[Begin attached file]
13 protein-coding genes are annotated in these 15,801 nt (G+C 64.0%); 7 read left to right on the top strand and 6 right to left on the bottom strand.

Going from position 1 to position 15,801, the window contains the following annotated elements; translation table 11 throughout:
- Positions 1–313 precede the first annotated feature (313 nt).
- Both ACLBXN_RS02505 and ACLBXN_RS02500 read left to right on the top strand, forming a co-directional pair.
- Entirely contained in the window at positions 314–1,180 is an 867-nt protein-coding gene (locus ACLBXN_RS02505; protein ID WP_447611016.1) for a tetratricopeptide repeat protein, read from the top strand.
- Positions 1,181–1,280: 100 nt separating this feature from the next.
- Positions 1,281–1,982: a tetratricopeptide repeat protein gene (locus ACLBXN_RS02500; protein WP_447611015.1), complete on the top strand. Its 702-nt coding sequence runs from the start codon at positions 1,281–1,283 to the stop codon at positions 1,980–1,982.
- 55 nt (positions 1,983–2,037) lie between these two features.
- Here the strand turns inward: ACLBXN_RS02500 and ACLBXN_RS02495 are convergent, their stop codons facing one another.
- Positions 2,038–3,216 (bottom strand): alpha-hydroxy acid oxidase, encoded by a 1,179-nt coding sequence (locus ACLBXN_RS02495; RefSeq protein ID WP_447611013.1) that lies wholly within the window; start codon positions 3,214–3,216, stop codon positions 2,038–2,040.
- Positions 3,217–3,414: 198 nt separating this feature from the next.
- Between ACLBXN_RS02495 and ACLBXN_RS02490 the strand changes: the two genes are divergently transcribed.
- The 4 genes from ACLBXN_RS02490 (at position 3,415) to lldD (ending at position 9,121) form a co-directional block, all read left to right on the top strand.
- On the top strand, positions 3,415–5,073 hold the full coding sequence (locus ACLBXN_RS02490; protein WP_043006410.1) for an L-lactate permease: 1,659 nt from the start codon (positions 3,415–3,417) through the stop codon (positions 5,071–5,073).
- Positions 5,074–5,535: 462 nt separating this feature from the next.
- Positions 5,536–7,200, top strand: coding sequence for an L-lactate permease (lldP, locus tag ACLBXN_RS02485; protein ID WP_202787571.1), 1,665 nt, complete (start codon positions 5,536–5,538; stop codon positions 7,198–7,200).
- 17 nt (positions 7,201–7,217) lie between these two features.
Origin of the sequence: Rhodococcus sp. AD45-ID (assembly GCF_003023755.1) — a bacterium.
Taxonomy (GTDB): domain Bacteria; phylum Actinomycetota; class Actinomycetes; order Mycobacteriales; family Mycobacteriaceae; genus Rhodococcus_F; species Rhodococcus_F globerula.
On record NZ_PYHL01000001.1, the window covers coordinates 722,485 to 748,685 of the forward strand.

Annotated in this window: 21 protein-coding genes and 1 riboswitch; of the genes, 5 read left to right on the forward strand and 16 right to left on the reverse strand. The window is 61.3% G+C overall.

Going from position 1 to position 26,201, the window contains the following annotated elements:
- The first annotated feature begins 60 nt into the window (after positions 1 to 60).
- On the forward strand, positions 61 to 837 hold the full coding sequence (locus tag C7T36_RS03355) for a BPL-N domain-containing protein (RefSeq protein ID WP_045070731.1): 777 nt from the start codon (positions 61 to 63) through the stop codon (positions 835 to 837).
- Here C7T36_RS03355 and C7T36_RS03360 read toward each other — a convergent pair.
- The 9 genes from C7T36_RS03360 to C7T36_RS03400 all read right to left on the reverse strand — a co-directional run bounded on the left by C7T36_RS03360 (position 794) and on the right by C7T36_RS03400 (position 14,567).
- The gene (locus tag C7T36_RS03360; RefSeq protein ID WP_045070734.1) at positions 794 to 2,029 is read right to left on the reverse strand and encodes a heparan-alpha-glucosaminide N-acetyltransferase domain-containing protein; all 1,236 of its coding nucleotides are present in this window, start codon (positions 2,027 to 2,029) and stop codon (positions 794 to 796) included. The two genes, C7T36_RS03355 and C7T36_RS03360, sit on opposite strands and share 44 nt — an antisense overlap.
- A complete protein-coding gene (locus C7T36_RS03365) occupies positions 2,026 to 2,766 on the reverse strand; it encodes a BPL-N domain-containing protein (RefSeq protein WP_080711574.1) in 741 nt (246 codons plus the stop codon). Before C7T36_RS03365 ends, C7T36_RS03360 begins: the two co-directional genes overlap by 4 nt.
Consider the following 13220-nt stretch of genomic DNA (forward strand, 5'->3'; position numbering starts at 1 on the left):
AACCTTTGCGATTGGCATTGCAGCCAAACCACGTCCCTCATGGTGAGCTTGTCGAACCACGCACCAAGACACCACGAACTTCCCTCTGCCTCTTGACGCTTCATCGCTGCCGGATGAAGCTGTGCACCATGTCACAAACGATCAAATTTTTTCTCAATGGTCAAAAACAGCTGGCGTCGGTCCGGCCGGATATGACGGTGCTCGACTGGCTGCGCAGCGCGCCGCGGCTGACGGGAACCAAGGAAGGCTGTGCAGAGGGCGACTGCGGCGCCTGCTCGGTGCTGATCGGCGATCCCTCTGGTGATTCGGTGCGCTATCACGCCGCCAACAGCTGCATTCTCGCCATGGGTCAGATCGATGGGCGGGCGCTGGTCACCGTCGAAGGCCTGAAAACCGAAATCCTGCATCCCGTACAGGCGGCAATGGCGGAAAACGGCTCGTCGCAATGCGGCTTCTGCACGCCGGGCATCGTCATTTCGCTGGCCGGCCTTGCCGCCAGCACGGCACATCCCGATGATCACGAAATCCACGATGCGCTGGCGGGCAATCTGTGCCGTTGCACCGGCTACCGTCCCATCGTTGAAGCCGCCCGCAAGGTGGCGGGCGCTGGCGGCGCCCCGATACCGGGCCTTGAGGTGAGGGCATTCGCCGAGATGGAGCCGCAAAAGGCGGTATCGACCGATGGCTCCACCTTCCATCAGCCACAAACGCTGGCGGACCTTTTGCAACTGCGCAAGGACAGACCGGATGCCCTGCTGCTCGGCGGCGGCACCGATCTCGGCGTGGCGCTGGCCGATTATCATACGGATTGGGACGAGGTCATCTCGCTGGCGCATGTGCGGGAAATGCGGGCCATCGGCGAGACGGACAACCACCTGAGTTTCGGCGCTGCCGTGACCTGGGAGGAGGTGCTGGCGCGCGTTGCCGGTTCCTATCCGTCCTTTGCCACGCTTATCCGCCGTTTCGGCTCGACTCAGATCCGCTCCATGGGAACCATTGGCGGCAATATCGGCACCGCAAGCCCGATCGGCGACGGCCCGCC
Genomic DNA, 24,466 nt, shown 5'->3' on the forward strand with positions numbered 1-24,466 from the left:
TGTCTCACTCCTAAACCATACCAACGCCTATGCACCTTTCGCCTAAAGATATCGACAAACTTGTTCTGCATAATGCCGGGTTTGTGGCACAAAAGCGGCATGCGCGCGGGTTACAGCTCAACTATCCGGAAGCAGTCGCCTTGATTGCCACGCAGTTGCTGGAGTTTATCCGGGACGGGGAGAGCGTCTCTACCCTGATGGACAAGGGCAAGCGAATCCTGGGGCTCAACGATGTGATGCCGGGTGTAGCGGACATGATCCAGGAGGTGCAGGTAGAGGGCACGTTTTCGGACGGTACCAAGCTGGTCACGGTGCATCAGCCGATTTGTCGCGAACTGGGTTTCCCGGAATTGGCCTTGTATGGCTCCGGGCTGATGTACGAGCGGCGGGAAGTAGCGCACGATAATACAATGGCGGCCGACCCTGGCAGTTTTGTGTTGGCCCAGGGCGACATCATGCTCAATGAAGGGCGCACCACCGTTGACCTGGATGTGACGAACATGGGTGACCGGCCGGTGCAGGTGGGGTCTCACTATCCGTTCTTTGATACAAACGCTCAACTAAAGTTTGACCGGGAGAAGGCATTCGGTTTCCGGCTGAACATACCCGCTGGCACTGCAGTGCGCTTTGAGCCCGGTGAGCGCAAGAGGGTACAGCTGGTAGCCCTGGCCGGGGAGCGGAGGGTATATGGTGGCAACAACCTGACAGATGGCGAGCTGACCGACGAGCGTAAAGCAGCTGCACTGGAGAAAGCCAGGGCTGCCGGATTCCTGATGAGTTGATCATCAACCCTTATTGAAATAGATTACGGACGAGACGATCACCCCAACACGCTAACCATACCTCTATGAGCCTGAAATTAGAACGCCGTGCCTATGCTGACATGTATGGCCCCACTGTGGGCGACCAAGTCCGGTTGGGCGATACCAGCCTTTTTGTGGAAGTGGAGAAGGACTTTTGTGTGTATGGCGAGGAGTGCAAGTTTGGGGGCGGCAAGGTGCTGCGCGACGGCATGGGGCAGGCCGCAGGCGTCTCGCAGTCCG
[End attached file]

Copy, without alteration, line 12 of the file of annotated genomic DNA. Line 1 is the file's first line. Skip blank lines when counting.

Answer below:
- Between ACLBXN_RS02495 and ACLBXN_RS02490 the strand changes: the two genes are divergently transcribed.